Following the roundtables, the Symposium broke into two parallel breakout sessions. Session “A” focused on “e-readiness” and the importance of recognizing ICT as a strategic priority for transforming the learning process in higher education. The importance of aligning ICT strategy with the university vision was underscored. This, in turn, will help to develop a roadmap in order to identify key areas for improvement. In addition to promoting greater investment in ICT tools and campus networks, a strategic focus on capacity building for faculty and administration was seen as an essential component in improving e-readiness. It was also noted that meeting the challenges of e-readiness and producing graduates with up-to-date skills will require partnerships among academia, ICT product and service providers, governments, and the broader business community. In this way, universities will have a leading position in helping to chart the course forward for both their own institutions and providing key support for economic growth. All of this would be greatly aided by having the right regulatory and investment policies in each country in the region.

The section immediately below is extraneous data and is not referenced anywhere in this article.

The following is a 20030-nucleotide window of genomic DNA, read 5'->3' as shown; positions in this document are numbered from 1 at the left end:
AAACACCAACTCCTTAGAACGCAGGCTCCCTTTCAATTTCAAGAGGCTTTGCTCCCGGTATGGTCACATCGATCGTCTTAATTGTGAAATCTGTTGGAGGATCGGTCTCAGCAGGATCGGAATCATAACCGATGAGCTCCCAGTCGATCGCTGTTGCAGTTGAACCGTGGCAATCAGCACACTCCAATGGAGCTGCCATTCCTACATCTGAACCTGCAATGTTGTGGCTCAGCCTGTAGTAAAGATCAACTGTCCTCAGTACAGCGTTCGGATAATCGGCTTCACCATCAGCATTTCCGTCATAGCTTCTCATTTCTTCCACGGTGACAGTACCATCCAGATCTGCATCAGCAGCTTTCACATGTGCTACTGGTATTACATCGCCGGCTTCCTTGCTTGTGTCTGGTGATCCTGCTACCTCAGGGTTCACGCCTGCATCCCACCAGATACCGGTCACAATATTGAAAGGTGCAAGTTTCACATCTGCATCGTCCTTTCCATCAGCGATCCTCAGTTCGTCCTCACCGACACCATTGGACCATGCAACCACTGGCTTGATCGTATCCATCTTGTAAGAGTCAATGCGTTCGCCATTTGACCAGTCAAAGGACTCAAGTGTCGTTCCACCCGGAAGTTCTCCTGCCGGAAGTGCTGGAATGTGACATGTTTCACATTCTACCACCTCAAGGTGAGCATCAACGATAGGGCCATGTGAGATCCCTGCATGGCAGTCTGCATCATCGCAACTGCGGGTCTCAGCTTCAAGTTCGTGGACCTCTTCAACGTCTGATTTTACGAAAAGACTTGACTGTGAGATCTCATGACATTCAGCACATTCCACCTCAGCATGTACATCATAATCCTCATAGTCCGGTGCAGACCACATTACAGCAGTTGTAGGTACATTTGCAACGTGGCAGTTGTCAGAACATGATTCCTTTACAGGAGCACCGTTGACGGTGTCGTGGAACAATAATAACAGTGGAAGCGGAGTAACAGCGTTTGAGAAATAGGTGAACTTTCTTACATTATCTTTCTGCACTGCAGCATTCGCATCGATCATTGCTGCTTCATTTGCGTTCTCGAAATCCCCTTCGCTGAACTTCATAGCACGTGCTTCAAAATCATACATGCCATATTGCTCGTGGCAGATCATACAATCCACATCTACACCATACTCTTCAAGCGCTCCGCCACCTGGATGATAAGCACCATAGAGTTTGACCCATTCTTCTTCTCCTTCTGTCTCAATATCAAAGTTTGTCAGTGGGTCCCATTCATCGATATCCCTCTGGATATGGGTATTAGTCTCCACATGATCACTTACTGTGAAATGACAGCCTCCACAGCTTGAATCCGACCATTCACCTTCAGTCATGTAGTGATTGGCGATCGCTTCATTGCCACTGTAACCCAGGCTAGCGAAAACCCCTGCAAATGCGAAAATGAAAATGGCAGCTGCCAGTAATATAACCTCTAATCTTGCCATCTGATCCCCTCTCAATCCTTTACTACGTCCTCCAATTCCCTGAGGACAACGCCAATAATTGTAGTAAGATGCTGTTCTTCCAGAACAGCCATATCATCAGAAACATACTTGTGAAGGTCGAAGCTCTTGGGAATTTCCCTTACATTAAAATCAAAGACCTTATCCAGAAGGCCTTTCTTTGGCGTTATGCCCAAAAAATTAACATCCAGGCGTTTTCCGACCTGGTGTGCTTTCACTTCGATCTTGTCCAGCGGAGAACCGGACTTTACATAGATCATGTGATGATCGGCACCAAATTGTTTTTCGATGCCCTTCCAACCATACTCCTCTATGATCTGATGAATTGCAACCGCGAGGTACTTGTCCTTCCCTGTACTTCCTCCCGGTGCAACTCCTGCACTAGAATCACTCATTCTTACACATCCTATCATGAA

Session “B” looked at creating an enabling environment of East African connectivity. Issues such as rural connectivity, gender mainstreaming, spectrum, quality of service and affordable access for universities and research institutions were discussed. Underlining all of these issues was the recognized need to create appropriate conditions for the infrastructure to be put in place. The technologies need to be married to the right policies and regulatory frameworks operating in competitive markets. A number of participants provided updates on revised and updated telecommunication legislation from around the region.